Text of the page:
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care of yourself, my dear, and do all you can to keep your mind tranquil and to get your strength up. You shall hear from me before your departure."

Margery stood in the little ball. Miss Bessy Godolphin was in the garden, in full chase after that rebellious damsel, Meta, who had made a second escape through the opened door, passing angry Margery and the outstretched hand that would have made a prisoner of her, with a gleeful laugh of defiance. Miss Godolphin stopped to address Margery.

“Shall you go to India or not, Margery?”

“I'm just aʼmost tore in two about it, ma'am," was the answer, delivered confidentially. “Without me that child would never reach the tother side alive : she'd be clambering up the sides o' the ship and get drounded ten times over afore they got there. Look at her now! And who'd take care of her over there, among them native beaststhem elephants and them black people ? If I thought she'd ever come to be waited on by a black animal of a woman with a yellow cover to her head and woolly hair, I should be fit to smother her afore she went out. Miss Janet, I'd like much to talk that and some other matters over with you, if you'd got half an hour to spare me afore you start."

“Very well, Margery. Perhaps you can come to Ashlydyat tonight. I am going, you know, by to-morrow's early train. Margery," she more seriously added, “your mistress appears to want the greatest care."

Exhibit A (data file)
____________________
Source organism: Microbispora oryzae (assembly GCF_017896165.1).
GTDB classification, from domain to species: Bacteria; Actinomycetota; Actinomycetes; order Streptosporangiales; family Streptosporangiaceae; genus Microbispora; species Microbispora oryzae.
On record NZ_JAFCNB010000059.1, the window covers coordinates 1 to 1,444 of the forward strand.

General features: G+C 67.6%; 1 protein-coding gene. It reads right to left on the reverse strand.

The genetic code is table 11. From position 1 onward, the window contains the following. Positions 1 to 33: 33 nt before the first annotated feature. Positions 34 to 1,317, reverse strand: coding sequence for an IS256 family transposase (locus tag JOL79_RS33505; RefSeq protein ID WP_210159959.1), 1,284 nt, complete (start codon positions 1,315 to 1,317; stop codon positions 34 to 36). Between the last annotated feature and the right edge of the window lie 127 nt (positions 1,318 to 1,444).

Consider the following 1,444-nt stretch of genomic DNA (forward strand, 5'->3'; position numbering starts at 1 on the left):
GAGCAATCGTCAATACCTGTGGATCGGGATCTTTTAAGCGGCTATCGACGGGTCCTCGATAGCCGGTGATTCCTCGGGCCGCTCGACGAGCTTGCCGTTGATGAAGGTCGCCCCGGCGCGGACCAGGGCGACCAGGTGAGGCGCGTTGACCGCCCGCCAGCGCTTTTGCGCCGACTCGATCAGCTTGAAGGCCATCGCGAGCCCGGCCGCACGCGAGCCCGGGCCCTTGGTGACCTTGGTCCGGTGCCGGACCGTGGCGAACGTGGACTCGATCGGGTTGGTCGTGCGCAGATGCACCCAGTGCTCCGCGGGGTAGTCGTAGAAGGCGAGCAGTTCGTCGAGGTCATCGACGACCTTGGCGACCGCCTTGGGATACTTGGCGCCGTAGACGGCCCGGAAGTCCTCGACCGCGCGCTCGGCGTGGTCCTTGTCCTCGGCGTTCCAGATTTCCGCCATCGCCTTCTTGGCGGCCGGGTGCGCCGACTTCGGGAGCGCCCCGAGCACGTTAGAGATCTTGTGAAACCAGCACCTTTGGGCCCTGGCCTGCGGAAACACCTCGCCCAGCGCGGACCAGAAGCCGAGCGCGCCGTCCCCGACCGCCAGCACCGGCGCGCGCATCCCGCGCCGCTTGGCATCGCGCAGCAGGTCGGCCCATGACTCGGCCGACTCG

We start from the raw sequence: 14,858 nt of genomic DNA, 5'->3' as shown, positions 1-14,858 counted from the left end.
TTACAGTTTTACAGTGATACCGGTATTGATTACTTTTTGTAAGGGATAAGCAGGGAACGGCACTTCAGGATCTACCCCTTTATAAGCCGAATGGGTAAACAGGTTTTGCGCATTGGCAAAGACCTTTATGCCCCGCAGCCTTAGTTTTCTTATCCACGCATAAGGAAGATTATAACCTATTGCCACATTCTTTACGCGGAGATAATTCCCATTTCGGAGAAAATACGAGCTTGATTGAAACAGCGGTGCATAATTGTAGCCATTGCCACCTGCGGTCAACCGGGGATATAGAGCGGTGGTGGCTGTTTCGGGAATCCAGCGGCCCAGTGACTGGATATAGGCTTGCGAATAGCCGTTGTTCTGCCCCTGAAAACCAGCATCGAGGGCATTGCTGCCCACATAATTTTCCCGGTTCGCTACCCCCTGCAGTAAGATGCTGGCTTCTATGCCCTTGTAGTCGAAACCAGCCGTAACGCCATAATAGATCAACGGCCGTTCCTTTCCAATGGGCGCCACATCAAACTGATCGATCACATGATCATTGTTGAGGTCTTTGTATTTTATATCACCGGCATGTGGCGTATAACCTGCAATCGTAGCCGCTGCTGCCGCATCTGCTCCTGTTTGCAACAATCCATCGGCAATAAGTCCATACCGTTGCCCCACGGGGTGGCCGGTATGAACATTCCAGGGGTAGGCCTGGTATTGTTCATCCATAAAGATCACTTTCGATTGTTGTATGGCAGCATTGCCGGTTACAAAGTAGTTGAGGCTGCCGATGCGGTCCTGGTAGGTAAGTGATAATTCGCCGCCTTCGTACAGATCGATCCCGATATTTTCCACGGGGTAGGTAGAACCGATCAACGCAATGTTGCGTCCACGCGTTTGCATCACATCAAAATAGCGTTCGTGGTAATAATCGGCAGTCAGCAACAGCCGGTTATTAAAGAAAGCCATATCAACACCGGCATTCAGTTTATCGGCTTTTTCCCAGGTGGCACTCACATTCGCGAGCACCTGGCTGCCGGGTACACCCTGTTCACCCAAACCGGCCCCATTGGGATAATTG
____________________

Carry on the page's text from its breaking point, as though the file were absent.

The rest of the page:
“She have wanted that a long while,” was Margery's composed answer.

“She ought to have everything strengthening in great plenty. Wine and other necessaries requisite for the sick.”

“I suppose she ought," said Margery. “But she won't take 'em, Miss Janet; she says she can't eat and drink. And for the matter of that, we have got nothing of that sort for her to take. There was more good things consumed in the bank in a day than we should see in a month now."

“Where's your master ?” repeated Janet, in an accent not less sharp than the one she had used for the same question to Maria.

“He!" cried wrathful Margery, for the subject was sure to put her uncommonly out, in the strong opinion she was pleased to hold touching her master's short-comings, “ I suppose he's riding about with his choice friend, Madam Pain. Folks talks of their two horses being seen abreast pretty often."